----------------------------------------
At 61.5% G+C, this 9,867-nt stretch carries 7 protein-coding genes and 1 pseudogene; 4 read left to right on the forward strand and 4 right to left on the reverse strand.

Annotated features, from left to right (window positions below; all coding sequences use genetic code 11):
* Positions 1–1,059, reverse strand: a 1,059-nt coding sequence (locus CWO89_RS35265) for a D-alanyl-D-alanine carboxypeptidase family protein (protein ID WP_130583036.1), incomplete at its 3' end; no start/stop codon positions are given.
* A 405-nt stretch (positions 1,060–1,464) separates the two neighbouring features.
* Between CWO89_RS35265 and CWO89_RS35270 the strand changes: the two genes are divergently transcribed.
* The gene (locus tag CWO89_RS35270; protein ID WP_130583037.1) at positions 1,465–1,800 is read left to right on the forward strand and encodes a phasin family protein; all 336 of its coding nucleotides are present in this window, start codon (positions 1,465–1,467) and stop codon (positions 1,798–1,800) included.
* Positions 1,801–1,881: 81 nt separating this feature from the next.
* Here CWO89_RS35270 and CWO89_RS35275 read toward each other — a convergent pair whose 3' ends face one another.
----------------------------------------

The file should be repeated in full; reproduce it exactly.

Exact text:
At 61.5% G+C, this 9,867-nt stretch carries 7 protein-coding genes and 1 pseudogene; 4 read left to right on the forward strand and 4 right to left on the reverse strand.

Annotated features, from left to right (window positions below; all coding sequences use genetic code 11):
* Positions 1–1,059, reverse strand: a 1,059-nt coding sequence (locus CWO89_RS35265) for a D-alanyl-D-alanine carboxypeptidase family protein (protein ID WP_130583036.1), incomplete at its 3' end; no start/stop codon positions are given.
* A 405-nt stretch (positions 1,060–1,464) separates the two neighbouring features.
* Between CWO89_RS35265 and CWO89_RS35270 the strand changes: the two genes are divergently transcribed.
* The gene (locus tag CWO89_RS35270; protein ID WP_130583037.1) at positions 1,465–1,800 is read left to right on the forward strand and encodes a phasin family protein; all 336 of its coding nucleotides are present in this window, start codon (positions 1,465–1,467) and stop codon (positions 1,798–1,800) included.
* Positions 1,801–1,881: 81 nt separating this feature from the next.
* Here CWO89_RS35270 and CWO89_RS35275 read toward each other — a convergent pair whose 3' ends face one another.